DUCATI SCRAMBLER 800 Cafe racer (2017 - on) Review

At a glance

Power: 75 bhp
Seat height: Medium (31.7 in / 805 mm)
Weight: Medium (415 lbs / 188 kg)

Prices

New £9,305
Used £5,700 - £9,100

Overall rating

Next up: Ride & brakes
4 out of 5 (4/5)

The new Ducati Scrambler Café Racer looks the part, is built to a gleamingly high standard and is simple to get on with for all riding levels.

It doesn’t offer the last word in engine or chassis performance, but it was never designed to be a racetrack refugee. It’s still hugely capable no matter how you choose to ride it, but all this caffeine-fuelled loveliness comes with a sugary price tag.

It's a rival to Triumph Street Scrambler, and of course the other Ducati Scrambler 800 models, and at the cheaper end of the spectrum, the Suzuki SV650X.

Buy tickets to the 2020 Carole Nash MCN London Motorcycle Show here

Ride quality & brakes

Next up: Engine
4 out of 5 (4/5)

The Café Racer is more than just a generic Scrambler with clips-ons and a black and gold 70s-inspired 900SS Darmah paintjob. The rest of the Scrambler range have off-road ready 18” and 19” front wheels, but the Café Racer has a more road-biased 17-incher. Fat, sticky Pirelli Diablo Rosso II tyres adorn each end.

To cope with the extra cornering forces the Café Racer’s non-adjustable forks have longer upper tubes for extra rigidity (but are the same overall length and stroke) and the front and rear damping is beefed-up.

Those new clip-ons aren’t too low and they’re spread nice and wide for maximum wiggle room. Pegs are rear-set, but still low, so won’t crush your knees. The seat is well padded and comfy for a few hours, but after that things get uncomfortable. 

Weighing just 188kg full of fuel, the neutral-handling Café Racer takes little effort to flick from side to side, there’s loads of ground clearance and the brakes are up to the job of spirited riding. If you push it really hard you can soon find the limits of the chassis, but that’s not what this bike is all about.

The only gripes are the rear brake lever that’s positioned too high and while the throttle has been modified to give a softer initial opening, there’s too much lag and needs twisting a good few inches before anything happens when you pull away or search for drive mid-corner.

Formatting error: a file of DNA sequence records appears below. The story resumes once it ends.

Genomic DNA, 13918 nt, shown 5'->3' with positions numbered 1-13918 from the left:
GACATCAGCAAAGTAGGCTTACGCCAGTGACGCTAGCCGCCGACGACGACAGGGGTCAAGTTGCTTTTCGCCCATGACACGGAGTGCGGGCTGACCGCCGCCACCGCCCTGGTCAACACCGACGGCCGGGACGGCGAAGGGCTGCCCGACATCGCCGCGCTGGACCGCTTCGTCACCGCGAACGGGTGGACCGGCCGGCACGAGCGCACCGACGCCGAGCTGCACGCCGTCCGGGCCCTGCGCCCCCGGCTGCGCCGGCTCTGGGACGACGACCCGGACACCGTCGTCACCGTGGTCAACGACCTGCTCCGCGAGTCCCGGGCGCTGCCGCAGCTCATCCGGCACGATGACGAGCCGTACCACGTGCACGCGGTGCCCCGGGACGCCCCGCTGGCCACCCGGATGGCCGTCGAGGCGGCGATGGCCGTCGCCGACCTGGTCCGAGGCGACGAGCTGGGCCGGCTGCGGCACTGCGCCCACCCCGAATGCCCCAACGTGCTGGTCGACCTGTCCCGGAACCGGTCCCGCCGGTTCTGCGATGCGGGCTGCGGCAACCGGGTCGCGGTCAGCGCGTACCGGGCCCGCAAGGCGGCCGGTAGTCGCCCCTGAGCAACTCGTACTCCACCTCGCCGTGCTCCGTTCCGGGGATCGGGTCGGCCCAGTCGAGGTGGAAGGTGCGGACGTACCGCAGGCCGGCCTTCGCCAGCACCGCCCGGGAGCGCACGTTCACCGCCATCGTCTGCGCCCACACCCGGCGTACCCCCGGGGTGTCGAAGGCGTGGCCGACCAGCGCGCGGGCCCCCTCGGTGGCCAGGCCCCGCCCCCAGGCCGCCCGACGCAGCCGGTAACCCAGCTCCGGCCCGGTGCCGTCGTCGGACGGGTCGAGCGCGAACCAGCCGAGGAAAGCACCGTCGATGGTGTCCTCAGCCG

Engine

Next up: Reliability
4 out of 5 (4/5)

Just like its Scrambler brothers and sisters the Café Racer has an identical 75bhp, 803cc air-cooled, L-twin motor. It’s smooth, characterful and although modestly powered, still fruity enough to deliver big smiles. It features a new longer-throw throttle tube to smooth out the initial power delivery, the clutch and gearbox are light and the spread of Bologna-bred twin-cylinder power is wide and simple to tap into.

Our reviewer Simon Brown is currently testing a Café Racer with an aftermarket Termignoni silencer. You can read this thoughts on this, and how it compares to other non-standard cans, here.

Reliability & build quality

Next up: Value
4 out of 5 (4/5)

This is a premium motorcycle. It’s not cheap but its quality shines through. Service intervals are every 7500-miles and it comes with a two-year warranty.

We're living with a Ducati Scrambler Café Racer during 2019.

Value vs rivals

Next up: Equipment
4 out of 5 (4/5)

You could easily find a cheaper, more powerful naked roadster for the money, but the Ducati is a superb piece of kit and the reward of ownership is high.

Equipment

4 out of 5 (4/5)

There’s lots of nice attention to detail, from the ‘Born Free’ engraved filler cap, to the jewel-like Brembo master cylinder and brake lever span adjuster, a Brembo monobloc radial front caliper, classy fork tops and the simple multi-function speedo. There’s also a full range of Scrambler parts, accessories and clothing available, too. 

It also has a new bar end mirrors, a swingarm-mounted number plate hanger, a removable Monster-look-alike single seat unit, a lower headlight position and new surround, a short front mudguard, new undertray and a black-painted engine with brushed-ali cooling fins.

And if you’re wondering what the No. 54 is all about, it’s a nod to Ducati racer Bruno Spaggiari, who, early on raced a machine based on the original single-cylinder Ducati 350 Scrambler and later finished just behind race winner Paul Smart in the famous Imola 200.

Specs

Engine size 803cc
Engine type Air-cooled, 2v, L-twin
Frame type Tubular steel trellis
Fuel capacity 13.5 litres
Seat height 805mm
Bike weight 188kg
Front suspension 41mm KYB forks, non-adjustable
Rear suspension Single KYB shock, preload-adjustable
Front brake 300mm disc with Brembo four-piston monobloc radial caliper
Rear brake 245mm single disc with single-piston caliper.
Front tyre size 120/70 x 17
Rear tyre size 180/55 x 17

Mpg, costs & insurance

Average fuel consumption -
Annual road tax £93
Annual service cost -
New price £9,305
Used price £5,700 - £9,100
Insurance group 13 of 17
How much to insure?
Warranty term -

Top speed & performance

Max power 75 bhp
Max torque 50 ft-lb
Top speed 130 mph
1/4 mile acceleration -
Tank range -

Model history & versions

Model history

2017: Model introduced, based on Scrambler platform.

Other versions

2017 six-model Scrambler line-up includes:

Café Racer, Desert Sled, Full Throttle, Classic, Icon and the A2 licence-friendly Sixty2.

MCN Long term test reports

MCN Fleet: Simon meets another owner to swap Scrambler stories

MCN Fleet: Simon meets another owner to swap Scrambler stories

One of the cool things about niche bikes like the Ducati Scrambler Café Racer is that owners tend to be real enthusiasts and there are a couple of really active Facebook groups where the Scrambleristi show off mods, share tips and discuss plans. Membership is global, but now and then you come across

Read the latest report

Owners' reviews for the DUCATI SCRAMBLER 800 (2017 - on)

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